Portrait of Augustus

Imperial Period, Julio-Claudian
about mid-1st century A.D.

Catalogue Raisonné

Sculpture in Stone (MFA), no. 328; Sculpture in Stone and Bronze (MFA), p. 114 (additional published references).


Height: 54.4 cm (21 7/16 in.)

Accession Number


Medium or Technique

Diorite or "probably basalt" (according to L. D. Caskey's later studies)

Not On View


The Ancient World



The tip of the nose has been restored; the edges of the ears are chipped; and the surface is somewhat pitted, cracked, and worn, but not unpleasingly so.
In a a letter to the museum, R. Delbrueck first identified the subject as Augustus, “a replica of the bronze bust in the Vatican Library.” This seems to have been accepted by L.D. Caskey in his notes for a revision of the 1925 catalogue. He was never really satisfied with the thought that the portrait might be Caius Caesar (Caligula, A.D. 37-41).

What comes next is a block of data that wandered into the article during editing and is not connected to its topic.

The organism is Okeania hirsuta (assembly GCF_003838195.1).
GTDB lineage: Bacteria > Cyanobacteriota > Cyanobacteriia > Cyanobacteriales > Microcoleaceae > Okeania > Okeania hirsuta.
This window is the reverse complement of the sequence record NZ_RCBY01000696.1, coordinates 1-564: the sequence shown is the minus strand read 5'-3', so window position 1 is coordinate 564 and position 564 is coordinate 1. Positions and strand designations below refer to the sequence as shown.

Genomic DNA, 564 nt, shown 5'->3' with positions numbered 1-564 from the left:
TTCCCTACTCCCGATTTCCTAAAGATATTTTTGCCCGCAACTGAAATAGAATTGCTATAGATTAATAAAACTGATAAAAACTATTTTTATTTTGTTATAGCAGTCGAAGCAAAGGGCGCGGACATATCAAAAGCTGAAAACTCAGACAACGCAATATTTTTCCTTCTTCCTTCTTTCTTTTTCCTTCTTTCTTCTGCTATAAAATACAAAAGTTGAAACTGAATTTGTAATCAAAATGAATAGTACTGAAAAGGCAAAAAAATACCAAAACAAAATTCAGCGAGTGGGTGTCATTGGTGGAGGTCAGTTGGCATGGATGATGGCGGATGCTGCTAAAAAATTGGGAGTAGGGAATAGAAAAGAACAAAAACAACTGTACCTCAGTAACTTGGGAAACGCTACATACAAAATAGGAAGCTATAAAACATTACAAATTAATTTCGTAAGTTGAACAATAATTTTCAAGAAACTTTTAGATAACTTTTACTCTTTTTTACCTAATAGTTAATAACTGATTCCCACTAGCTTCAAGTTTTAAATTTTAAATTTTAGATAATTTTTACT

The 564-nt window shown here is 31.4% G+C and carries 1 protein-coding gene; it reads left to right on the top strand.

As Mr. Caskey pointed out in his catalogue, the form of the bust is Julio-Claudian. The provenance indicated the piece was very likely in the Rome area in antiquity. Presumably the material was selected to give the portrait the appearance of antiqued bronze. Style gives no indication whether the bust was carved in Egypt and brought to ancient Rome or made in Italy from an imported block of stone, as there is nothing Egyptian about the presentation. The carving is of good, but not exceptional, Julio-Claudian quality, of the type found in funerary portraits of private persons from the Rome area about the middle of the first century A.D.


By date unknown: Mrs. Samuel D. Warren Collection (said to have been acquired through R. Lanciani and presumably from Rome); November 4, 1890: gift of Mrs. Samuel D. Warren to MFA

Credit Line

Gift of Mrs. Samuel D. Warren